The surprising secret to sexy skin
An article about skin care seems innocent enough, despite the fact that it probably doesn't add a positive message about body image; girls must have perfect skin, it says. But, we all know there are more important things most girls should be worried about.

So what's surprising about this secret? It says it in the first sentence: "You know that many factors can affect your skin: the weather, your menstrual cycle, your cleansing routine, the Pill, and yes, your diet." Immediately the lead places an emphasis on the last option (your diet) by off-setting it with two commas and the phrase "and yes." Girls who read this will immediately think, "Oh, so dieting not only gets me thinner, it also makes my skin clearer! All the more reason to starve myself." My analysis of this emphasis on the word "diet" is clearly correct; Cosmo also published a whole article connecting perfect skin to dieting: A Diet for Gorgeous Skin.

But, that isn't all this article contains. Check the second sentence: "But there's one factor you don't hear much about: your ethnic background." Suddenly, Cosmo has thrown a monkey wrench into the spinning gears of these girls' minds. "Oh," they think. "Now there's something I can't control. Because I'm [insert ethnicity here], I have to place even more control on dieting." Thus, their self-esteem is permanently damaged, knowing that because of their skin color, they'll get more pimples.

It sounds ridiculous, because yes, it is ridiculous. But the main reason women, especially younger girls, develop eating disorders is to feel as if they're in complete control of their weight. To suggest that they have no control over something, is to send them into a panic and search for anything they can control. It's quite a dangerous thing to do to a vulnerable girl's self-esteem and mind.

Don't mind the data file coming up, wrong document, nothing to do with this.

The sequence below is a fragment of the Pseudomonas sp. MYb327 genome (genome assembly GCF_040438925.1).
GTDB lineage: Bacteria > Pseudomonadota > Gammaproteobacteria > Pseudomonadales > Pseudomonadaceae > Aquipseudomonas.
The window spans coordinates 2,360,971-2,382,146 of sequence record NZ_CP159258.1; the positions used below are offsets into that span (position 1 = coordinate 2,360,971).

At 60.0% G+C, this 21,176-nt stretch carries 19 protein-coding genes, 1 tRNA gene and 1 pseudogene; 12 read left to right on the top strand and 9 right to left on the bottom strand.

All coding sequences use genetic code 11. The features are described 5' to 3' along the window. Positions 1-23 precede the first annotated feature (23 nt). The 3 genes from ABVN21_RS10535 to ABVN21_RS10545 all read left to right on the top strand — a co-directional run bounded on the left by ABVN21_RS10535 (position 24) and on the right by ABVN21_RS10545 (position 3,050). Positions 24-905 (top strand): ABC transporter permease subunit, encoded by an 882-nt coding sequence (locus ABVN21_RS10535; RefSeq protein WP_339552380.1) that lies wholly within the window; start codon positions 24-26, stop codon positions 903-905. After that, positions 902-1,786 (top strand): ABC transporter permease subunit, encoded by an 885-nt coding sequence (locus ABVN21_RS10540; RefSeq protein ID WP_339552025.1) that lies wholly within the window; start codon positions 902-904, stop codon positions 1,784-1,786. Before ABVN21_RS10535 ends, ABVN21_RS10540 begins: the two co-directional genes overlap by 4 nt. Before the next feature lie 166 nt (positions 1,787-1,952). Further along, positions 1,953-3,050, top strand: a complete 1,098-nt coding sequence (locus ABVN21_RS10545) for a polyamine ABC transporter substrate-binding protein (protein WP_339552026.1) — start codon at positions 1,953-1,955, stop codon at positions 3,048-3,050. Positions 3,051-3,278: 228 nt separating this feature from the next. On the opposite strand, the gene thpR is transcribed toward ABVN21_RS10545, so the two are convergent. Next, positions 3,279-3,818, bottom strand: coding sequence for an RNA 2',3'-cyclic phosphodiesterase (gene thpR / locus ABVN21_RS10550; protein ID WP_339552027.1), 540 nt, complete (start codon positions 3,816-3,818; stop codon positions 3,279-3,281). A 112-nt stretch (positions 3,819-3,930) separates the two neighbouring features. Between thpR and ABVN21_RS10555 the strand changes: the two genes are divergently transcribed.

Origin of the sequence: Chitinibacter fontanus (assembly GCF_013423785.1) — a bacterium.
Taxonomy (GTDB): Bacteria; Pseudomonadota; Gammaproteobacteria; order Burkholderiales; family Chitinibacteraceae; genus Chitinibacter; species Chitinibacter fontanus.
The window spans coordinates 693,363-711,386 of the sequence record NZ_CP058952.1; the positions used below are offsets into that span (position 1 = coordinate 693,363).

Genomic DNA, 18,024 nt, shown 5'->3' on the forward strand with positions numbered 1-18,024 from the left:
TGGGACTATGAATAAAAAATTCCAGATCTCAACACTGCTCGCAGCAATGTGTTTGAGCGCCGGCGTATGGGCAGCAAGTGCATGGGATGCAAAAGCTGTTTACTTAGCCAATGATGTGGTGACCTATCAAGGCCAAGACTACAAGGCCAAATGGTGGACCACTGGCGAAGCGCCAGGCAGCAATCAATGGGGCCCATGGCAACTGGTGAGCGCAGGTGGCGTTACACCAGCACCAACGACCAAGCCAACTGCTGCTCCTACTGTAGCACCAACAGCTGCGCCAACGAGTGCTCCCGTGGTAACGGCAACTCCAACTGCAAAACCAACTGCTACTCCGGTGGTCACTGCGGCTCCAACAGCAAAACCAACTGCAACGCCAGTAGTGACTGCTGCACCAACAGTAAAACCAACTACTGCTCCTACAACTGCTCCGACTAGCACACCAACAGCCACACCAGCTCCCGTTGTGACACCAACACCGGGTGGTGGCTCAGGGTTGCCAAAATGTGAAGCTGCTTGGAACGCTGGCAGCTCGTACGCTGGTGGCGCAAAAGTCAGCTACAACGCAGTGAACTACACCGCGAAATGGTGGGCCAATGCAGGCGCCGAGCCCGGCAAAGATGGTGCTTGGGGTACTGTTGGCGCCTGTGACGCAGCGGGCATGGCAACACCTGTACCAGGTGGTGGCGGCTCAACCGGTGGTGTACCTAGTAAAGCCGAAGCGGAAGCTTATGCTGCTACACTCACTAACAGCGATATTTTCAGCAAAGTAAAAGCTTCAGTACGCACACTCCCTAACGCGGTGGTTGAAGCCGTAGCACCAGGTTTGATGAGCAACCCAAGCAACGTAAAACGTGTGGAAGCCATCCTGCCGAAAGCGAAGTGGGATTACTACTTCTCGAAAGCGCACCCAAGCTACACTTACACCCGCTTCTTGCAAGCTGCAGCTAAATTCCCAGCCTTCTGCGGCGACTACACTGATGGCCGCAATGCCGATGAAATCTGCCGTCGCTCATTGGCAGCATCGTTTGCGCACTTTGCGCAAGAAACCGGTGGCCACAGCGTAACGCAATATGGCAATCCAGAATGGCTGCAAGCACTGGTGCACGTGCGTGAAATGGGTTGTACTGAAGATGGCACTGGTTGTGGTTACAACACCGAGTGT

Drop 5 Pounds in a Week
Yes, this is a Cosmo article dedicated entirely to losing weight. And, worse, it's dedicated to losing weight quickly (in a week), suggesting to women that the only way to become thin is quick and easy. This kind of attitude can frustrate those who try healthier ways of losing, and inspire them to become anorexic or bulimic.

Here is the first sentence: "You want to shed weight for an upcom­ing event. Do you (a) accept how you look and detag Face­book pics later, (b) stop eating, or (c) follow our simple plan?" Cosmo just planted a seed, however small, of suggestion in the reader's mind. They ask "Do you stop eating?" nonchalantly, as if that's as normal of an option as detagging pictures on Facebook. This desensitization to blatantly and dangerously unhealthy risky behavior on the part of the author is sure to lead to the desensitization of the reader. "Hm," girls think. "I could follow Cosmo's Step B." (My analysis of this sentence is mirrored in a second article's lead: "You won't have to starve yourself within an inch of your life to do [this diet.]")

What's worse than that? Well, as soon as you begin to read the article, it mostly sounds like another diet fad. Cut pasta, drink a lot of water, etc. According to the manager of UNF's Fitness Center, Jim Baur, it's actually healthier to, rather than cut pasta altogether, eat it after you workout to help quickly re-energize your body. He says that's it's unhealthy to cut any food group completely from your diet, because there's a reason the food pyramid contains all of them. But do you see Cosmo telling girls to eat? No way, Cosmo likes to tell girls to burn more calories by having sex on top of a guy. Translation: You should adopt the "thinspiration" mindset because guys will have sex with girls who do.